Fed survey finds economy faces supply chain, other bottlenecks
WASHINGTON (AP) – The Federal Reserve reports that the economy faced a number of headwinds earlier this month, ranging from supply chain disruptions and labor shortages to the uncertainty regarding the delta variant of COVID.
In its latest survey of business conditions in the country, the Fed said on Wednesday that a majority of its 12 regions viewed consumer spending, the main driver of the economy, as remaining positive despite various slowdowns.
However, the report noted large differences in performance. He noted that auto sales have suffered due to limited inventory due to issues obtaining critical semiconductor components. Manufacturing, meanwhile, increased moderately or sharply depending on the Fed’s district.
“The near-term outlook for economic activity has remained positive overall, but some districts have noted increased uncertainty and more cautious optimism than in previous months,” the Fed said in the Business Conditions Report. nationwide, known as the Beige Book.
The report, based on surveys of the business contacts of the Fed’s 12 regional banks, will form the basis for discussion at the next central bank officials meeting on November 2-3.
The Fed is expected to make a big announcement at this meeting that it will start cutting, or shrinking, its $ 120 billion monthly bond purchases from November or December.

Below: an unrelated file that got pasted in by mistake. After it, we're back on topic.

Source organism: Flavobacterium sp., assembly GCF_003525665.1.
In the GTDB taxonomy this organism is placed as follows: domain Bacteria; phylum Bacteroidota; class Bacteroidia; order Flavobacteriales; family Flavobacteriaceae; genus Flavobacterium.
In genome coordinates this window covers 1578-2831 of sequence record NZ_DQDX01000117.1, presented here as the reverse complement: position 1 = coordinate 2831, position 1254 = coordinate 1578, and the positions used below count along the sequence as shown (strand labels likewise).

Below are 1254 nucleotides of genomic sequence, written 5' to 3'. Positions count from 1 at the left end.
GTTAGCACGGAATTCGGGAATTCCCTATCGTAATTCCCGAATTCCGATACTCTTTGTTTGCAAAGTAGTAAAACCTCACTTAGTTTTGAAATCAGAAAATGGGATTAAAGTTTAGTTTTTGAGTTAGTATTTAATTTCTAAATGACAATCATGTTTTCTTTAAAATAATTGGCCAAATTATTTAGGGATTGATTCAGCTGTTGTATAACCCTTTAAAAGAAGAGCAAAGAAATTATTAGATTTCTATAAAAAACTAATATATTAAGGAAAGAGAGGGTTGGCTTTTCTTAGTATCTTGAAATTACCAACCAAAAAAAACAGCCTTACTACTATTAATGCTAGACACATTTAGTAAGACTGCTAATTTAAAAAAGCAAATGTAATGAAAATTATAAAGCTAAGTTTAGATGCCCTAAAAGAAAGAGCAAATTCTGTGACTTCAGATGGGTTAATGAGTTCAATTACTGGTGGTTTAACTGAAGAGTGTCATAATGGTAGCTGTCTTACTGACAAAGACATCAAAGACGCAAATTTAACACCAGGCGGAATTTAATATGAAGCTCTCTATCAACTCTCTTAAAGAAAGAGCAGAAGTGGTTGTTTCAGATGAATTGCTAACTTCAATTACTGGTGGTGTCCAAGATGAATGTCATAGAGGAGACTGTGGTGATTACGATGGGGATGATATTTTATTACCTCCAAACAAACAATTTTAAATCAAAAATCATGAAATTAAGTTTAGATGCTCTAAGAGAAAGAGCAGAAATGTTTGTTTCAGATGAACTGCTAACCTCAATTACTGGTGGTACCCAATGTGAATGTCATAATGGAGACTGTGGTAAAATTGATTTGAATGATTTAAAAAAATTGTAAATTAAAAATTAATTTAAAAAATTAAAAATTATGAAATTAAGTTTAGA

These purchases were designed to give the economy an extra boost by keeping long-term interest rates low.
A movement to reduce purchases should be followed in the second half of next year with the first rate hikes. The Fed’s benchmark interest rate has been at an ultra-low zero to 0.25% since the COVID pandemic hit hard in the spring of 2020, but there are more and more calls for it to start pulling back its support in the face of rising price pressures this year.
The Beige Book found prices “significantly high” with widespread increases across all industrial sectors due in large part to supply chain bottlenecks.
The prices of steel, electronic components and shipping costs all “increased markedly” during the investigation period, according to the report.
Expectations for future price increases varied, according to the Fed report, with some trade contacts expecting prices to stay high or even increase further, while others expect prices to moderate. over the next 12 months.
Fed board member Randall Quarles said in a speech on Wednesday that he believed high inflation would start to “drop significantly next year from its currently very high rate.” This reflects his belief that the factors currently disrupting the economy, such as supply bottlenecks, “appear likely to fade over time.”
The Beige Book report noted that while demand for labor was high, job gains had been held back by a low supply of workers, forcing many retail, hospitality and manufacturing companies reduce their hours or production because they did not have enough employees.
“Companies have reported high turnover when workers have left for other jobs or have retired,” the Fed report said. “Child care issues and immunization warrants have been widely cited as contributing to the problem.”
In an effort to deal with labor shortages, the Fed said many companies were offering more training to potential workers and also increasing wages.
In addition to higher starting wages and increased wages to retain workers, companies said they offered signing and retention bonuses, flexible working hours or longer vacations as other incentives, according to the Fed’s survey.
The Fed’s report was based on interviews conducted by the 12 regional banks on or before October 8.